_________________________________________________________________
dense_1 (Dense)              (None, 10)                650       
=================================================================
Total params: 93,322
Trainable params: 93,322
Non-trainable params: 0
_________________________________________________________________

NORMALIZING IMAGES

Normalizing image is an important step to consider when using big datasets especially. It is in simple words, resizing and reshaping images based on a particular scale.

train_images = train_images.reshape((60000, 28, 28, 1))
train_images = train_images.astype('float32') / 255
test_images = test_images.reshape((10000, 28, 28, 1))
test_images = test_images.astype('float32') / 255
train_labels = to_categorical(train_labels)
test_labels = to_categorical(test_labels)

COMPILING AND TRAINING THE MODEL

Compiling and training of the model with datasets with model.compile() and model.fit().

model.compile(optimizer='rmsprop', loss='categorical_crossentropy', metrics=['accuracy'])
model.fit(train_images, train_labels, epochs=5, batch_size=64)
Epoch 1/5
938/938 [==============================] - 52s 56ms/step - loss: 0.1651 - accuracy: 0.9480
Epoch 2/5
938/938 [==============================] - 54s 57ms/step - loss: 0.0467 - accuracy: 0.9859
Epoch 3/5
938/938 [==============================] - 56s 60ms/step - loss: 0.0328 - accuracy: 0.9891
Epoch 4/5
938/938 [==============================] - 52s 55ms/step - loss: 0.0245 - accuracy: 0.9924
Epoch 5/5
938/938 [==============================] - 51s 55ms/step - loss: 0.0194 - accuracy: 0.9942

EVALUATION OF THE MODEL

This trained model is 99.26% accurate when evaluated. By increasing the number of iterations, precision can be improved.

test_loss, test_acc = model.evaluate(test_images, test_labels)
print(test_acc)
313/313 [==============================] - 3s 10ms/step - loss: 0.0258 - accuracy: 0.9927
0.9926999807357788

SAVING THE MODEL

save() saves the trained model.

model.save('mnist.h5')

PART II

The prime goal of this PART II is to build a customized graphical user interface. The steps involved in this project are listed below:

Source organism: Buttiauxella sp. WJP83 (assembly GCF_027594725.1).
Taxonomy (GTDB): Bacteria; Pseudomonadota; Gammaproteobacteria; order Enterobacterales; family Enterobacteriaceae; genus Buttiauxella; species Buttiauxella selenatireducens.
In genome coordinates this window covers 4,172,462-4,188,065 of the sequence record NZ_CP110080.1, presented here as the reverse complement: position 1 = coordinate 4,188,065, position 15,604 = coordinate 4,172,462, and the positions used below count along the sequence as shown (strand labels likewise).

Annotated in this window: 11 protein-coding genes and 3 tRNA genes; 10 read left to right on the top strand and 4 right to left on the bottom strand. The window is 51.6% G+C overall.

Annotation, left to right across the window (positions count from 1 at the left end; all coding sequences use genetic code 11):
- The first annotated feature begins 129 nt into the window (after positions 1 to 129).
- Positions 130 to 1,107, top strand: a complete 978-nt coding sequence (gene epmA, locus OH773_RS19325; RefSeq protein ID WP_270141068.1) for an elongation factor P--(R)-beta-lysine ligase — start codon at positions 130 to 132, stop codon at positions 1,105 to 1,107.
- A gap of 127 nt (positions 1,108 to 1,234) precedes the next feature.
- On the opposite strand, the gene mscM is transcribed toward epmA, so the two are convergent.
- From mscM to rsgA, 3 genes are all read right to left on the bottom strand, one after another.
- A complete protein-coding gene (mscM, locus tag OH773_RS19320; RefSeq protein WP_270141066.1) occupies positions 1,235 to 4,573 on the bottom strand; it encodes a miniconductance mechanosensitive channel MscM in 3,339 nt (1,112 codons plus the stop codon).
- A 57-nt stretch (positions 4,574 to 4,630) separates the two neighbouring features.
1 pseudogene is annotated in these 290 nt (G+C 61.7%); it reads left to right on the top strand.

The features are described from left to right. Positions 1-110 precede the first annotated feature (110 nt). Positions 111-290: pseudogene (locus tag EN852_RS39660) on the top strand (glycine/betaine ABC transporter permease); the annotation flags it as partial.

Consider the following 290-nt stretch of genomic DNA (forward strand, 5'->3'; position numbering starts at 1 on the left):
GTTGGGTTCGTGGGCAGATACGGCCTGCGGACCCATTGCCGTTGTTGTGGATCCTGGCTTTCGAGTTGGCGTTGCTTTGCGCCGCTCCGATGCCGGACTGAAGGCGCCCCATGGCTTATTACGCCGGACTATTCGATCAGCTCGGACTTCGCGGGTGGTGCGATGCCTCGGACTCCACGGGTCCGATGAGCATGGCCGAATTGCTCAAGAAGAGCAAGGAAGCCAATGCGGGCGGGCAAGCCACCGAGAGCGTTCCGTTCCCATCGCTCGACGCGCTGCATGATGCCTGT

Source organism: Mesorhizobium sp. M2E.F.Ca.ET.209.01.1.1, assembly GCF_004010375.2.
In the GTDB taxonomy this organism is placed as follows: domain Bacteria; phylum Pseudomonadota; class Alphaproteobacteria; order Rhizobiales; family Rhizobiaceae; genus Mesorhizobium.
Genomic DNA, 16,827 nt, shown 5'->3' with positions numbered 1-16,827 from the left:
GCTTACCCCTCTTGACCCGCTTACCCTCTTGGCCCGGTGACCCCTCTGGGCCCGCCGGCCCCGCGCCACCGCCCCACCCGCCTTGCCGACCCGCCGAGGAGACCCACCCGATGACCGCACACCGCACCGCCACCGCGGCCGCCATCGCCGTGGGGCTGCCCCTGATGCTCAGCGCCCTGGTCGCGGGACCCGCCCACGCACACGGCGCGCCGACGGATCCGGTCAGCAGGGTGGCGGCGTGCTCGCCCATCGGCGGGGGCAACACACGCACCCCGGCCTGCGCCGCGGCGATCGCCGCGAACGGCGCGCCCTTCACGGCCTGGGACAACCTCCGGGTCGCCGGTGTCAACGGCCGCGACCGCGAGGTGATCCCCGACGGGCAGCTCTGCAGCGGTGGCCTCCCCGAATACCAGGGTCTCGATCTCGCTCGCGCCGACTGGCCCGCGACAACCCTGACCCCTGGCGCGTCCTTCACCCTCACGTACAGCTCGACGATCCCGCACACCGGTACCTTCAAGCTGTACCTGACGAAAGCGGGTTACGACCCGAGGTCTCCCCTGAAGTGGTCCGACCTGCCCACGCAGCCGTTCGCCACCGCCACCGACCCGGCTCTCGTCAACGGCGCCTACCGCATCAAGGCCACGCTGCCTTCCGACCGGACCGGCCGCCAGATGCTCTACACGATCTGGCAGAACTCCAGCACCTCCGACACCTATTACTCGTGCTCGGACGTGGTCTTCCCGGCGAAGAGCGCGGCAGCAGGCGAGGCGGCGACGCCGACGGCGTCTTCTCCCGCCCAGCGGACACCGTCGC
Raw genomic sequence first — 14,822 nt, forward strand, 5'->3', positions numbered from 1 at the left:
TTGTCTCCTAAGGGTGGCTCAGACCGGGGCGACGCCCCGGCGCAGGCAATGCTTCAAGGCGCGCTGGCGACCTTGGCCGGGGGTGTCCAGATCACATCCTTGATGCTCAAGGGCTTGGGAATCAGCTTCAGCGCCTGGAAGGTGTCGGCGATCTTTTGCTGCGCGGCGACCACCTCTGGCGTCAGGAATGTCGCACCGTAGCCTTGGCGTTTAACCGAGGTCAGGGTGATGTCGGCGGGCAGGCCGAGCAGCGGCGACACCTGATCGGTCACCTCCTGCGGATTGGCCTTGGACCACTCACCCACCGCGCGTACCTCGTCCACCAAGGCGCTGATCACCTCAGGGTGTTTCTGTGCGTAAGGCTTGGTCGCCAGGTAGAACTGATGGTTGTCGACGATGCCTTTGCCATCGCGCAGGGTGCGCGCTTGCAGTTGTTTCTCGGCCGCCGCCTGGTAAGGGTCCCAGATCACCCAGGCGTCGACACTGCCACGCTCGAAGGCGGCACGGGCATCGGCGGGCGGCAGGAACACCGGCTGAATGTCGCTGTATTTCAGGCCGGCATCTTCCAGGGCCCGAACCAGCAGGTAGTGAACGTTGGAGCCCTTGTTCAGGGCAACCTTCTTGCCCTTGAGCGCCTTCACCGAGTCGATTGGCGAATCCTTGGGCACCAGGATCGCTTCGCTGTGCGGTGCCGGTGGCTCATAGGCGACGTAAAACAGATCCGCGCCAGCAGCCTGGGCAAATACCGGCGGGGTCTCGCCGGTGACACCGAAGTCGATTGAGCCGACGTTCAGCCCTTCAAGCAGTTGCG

• Setting up the Graphical user interface.
  • Creating the canvas.
  • Widgets making; including the drawing lines, clearing the canvas, predicting, etc.
  • Then, contouring of the digits via OpenCv and NumPy tools
  • Connecting the widget buttons to the functions

Thus, this part consists of a total of 10 sections, split for the ease and understanding of the reader.

IMPORTING THE LIBRARIES

Required libraries are imported based on the needs of the project.

from tkinter import *

import cv2
import numpy as np
from PIL import ImageGrab
from keras.models import load_model

LOADING THE MODEL

load_model loads the saved model in Part I.

model = load_model('C:/Users/Jerrin/Desktop/REC/mnist.h5')
image_folder = "C:/Users/Jerrin/Desktop/REC"

GUI SETUP

Tk() is the python interface for the graphical user interface. Running these commands opens a simple window demonstrating a Tk interface.

root = Tk()
root.resizable(0, 0)
root.title("HDR")

lastx, lasty = None, None
image_number = 0

DECLARATION OF CANVAS

Canvas() sets the layout of the window created by the Tk command. The layout includes space where drawing can be done, place graphics, etc.

Grid() formats a table-like structure for the Clear Widget section and the Recognize Digit section.

cv = Canvas(root, width=640, height=480, bg='white')
cv.grid(row=0, column=0, pady=2, sticky=W, columnspan=2)

CLEARING WIDGETS

Function to delete the handwritten digits from the grid window.

def clear_widget():
    global cv
    cv.delete('all')

DRAWING LINES

create.line() draws the lines in the grid window, thus helps in the origination of the handwritten digits.

def draw_lines(event):
    global lastx, lasty
    x, y = event.x, event.y
    cv.create_line((lastx, lasty, x, y), width=8, fill='black', capstyle=ROUND, smooth=TRUE, splinesteps=12)